We’re Getting Serious about Oral Cancer Awareness

Dr. Razdolsky, an orthodontist in Buffalo Grove, and staff members walked in a recent oral cancer awareness walk.

Razdolsky Team Photo at OCA walk

Oral and pharyngeal cancer are serious illnesses that affect tens of thousands of Americans annually, and the team at Forever Smiles is working to raise awareness of this deadly disease.

Eight members of our staff participated in the Oral Cancer Foundation’s Walk/Run for Awareness in Bensenville Oct. 5, thanks to Lisa Schmidt, a hygienist who is our patient and organized it.

Oral cancer is not in the top 10 deadliest of cancers. More than 43,000 Americans are diagnosed with oral or pharyngeal cancer every year, and more than 8,000 people die from it, according to the Oral Cancer Foundation. So why are we focusing on it? There are a couple of reasons.


1. Dentists and orthodontists can be the first ones to identify oral cancer.

Orthodontists and dentists often are the first medical professionals to detect signs of oral cancer, and that makes sense. You see your general dentist at least twice a year for routine cleanings and professional checkups. Those who are in orthodontic treatment tend to see their orthodontist every four to six weeks.

“Those of us in the dental and orthodontic communities are on the front lines of this battle,” says Dr. Yan Razdolsky an orthodontist in Buffalo Grove.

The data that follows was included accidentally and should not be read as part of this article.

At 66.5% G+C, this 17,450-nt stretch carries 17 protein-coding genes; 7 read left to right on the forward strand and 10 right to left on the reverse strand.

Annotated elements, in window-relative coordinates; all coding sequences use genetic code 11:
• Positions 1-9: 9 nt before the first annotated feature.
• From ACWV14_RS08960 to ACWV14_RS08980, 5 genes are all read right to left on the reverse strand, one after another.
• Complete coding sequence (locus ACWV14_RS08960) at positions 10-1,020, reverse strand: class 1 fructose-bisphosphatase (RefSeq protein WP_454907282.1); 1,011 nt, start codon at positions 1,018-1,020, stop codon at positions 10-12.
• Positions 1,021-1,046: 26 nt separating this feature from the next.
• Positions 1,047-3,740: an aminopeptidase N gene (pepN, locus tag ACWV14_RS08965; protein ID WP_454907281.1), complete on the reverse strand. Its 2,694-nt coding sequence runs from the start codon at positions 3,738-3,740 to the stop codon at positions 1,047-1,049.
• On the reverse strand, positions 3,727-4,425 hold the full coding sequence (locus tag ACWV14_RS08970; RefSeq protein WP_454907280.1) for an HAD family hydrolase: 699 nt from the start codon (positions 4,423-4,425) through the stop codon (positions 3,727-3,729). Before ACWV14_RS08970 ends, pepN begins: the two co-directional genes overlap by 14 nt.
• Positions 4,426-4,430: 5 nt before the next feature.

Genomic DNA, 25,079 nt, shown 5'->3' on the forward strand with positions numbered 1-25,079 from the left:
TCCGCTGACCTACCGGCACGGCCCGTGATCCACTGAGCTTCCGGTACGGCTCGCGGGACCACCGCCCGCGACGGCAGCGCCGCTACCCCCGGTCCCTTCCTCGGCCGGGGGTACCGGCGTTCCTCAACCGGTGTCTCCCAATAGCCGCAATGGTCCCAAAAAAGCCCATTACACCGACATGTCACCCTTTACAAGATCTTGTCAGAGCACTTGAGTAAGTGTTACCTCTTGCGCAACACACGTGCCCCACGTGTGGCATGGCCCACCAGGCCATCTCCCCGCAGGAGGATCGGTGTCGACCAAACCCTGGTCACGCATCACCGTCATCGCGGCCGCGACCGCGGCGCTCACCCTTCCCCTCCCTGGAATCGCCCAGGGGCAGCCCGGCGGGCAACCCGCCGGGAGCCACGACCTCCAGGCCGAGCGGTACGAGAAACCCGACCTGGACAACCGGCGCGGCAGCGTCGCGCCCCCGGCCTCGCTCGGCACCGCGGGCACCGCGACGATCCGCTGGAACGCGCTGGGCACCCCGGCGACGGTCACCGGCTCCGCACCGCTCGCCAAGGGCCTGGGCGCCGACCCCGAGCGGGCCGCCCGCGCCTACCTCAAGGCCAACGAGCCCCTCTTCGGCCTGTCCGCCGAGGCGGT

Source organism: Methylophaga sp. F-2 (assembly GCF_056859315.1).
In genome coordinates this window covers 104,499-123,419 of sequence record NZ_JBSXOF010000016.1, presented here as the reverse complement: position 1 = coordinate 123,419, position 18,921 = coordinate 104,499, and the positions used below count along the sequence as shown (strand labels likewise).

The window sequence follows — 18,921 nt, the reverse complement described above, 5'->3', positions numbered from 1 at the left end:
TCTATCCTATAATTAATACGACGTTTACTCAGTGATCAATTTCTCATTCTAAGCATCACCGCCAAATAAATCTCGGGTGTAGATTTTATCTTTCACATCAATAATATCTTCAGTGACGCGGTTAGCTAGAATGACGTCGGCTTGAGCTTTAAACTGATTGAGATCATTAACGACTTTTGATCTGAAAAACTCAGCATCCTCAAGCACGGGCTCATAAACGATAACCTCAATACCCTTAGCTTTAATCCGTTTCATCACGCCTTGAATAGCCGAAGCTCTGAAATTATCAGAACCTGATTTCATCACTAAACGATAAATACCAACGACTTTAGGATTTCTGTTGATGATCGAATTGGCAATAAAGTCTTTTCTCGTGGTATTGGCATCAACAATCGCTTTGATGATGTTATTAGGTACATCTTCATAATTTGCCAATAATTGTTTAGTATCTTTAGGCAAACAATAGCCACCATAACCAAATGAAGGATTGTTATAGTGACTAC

Approximately 60 percent of the U.S. population sees a dentist every year, but published studies report that fewer than 25 percent of those who go to the dentist say they received an oral cancer screening.

Patient compliance should be easy if more screenings were offered because they don’t involve invasive techniques, and they don’t result in discomfort or pain. It’s also inexpensive to have your mouth examined for the early signs of disease, according to the OCF.


2. Survival rates haven’t significantly improved over the years.

Even though oral cancer isn’t among the deadliest cancers, nearly half of all people diagnosed with it do not live beyond five years following their diagnosis. This is because by the time they usually are identified, the cancer has reached an advanced stage.

Some oral cancers respond better to treatments available today and that has resulted in a slight improvement in the survival rate over the past decade.

“This is good, but we want to see more oral cancers discovered and treated early,” Dr. Razdolsky says. “This will be a sign that we’re increasing awareness.”

The death rate for oral cancer is higher than that of cancers which many of us often hear about, including cervical cancer, Hodgkin's lymphoma, laryngeal cancer, testicular cancer thyroid cancer, or skin cancer, according to the OCF website.